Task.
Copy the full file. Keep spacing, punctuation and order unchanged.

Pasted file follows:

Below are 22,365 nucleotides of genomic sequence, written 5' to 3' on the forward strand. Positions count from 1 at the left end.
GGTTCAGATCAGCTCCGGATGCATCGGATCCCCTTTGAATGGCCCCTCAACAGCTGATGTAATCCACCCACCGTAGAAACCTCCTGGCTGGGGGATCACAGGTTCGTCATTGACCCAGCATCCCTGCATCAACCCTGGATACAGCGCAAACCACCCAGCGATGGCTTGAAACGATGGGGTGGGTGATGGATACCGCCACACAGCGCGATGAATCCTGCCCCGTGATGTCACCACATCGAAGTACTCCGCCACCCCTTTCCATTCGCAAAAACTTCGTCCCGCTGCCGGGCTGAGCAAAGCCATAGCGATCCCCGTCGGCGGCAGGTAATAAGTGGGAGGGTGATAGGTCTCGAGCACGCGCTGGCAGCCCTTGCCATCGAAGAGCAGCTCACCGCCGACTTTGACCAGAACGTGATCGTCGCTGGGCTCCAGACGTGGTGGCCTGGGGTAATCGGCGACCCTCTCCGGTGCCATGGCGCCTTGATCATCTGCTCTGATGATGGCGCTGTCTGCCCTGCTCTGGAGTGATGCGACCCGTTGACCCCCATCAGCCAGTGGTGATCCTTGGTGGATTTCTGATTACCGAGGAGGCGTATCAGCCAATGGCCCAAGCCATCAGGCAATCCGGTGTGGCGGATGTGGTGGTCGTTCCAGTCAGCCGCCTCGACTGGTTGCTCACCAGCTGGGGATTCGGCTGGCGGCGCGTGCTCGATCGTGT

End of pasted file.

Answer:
Below are 22,365 nucleotides of genomic sequence, written 5' to 3' on the forward strand. Positions count from 1 at the left end.
GGTTCAGATCAGCTCCGGATGCATCGGATCCCCTTTGAATGGCCCCTCAACAGCTGATGTAATCCACCCACCGTAGAAACCTCCTGGCTGGGGGATCACAGGTTCGTCATTGACCCAGCATCCCTGCATCAACCCTGGATACAGCGCAAACCACCCAGCGATGGCTTGAAACGATGGGGTGGGTGATGGATACCGCCACACAGCGCGATGAATCCTGCCCCGTGATGTCACCACATCGAAGTACTCCGCCACCCCTTTCCATTCGCAAAAACTTCGTCCCGCTGCCGGGCTGAGCAAAGCCATAGCGATCCCCGTCGGCGGCAGGTAATAAGTGGGAGGGTGATAGGTCTCGAGCACGCGCTGGCAGCCCTTGCCATCGAAGAGCAGCTCACCGCCGACTTTGACCAGAACGTGATCGTCGCTGGGCTCCAGACGTGGTGGCCTGGGGTAATCGGCGACCCTCTCCGGTGCCATGGCGCCTTGATCATCTGCTCTGATGATGGCGCTGTCTGCCCTGCTCTGGAGTGATGCGACCCGTTGACCCCCATCAGCCAGTGGTGATCCTTGGTGGATTTCTGATTACCGAGGAGGCGTATCAGCCAATGGCCCAAGCCATCAGGCAATCCGGTGTGGCGGATGTGGTGGTCGTTCCAGTCAGCCGCCTCGACTGGTTGCTCACCAGCTGGGGATTCGGCTGGCGGCGCGTGCTCGATCGTGT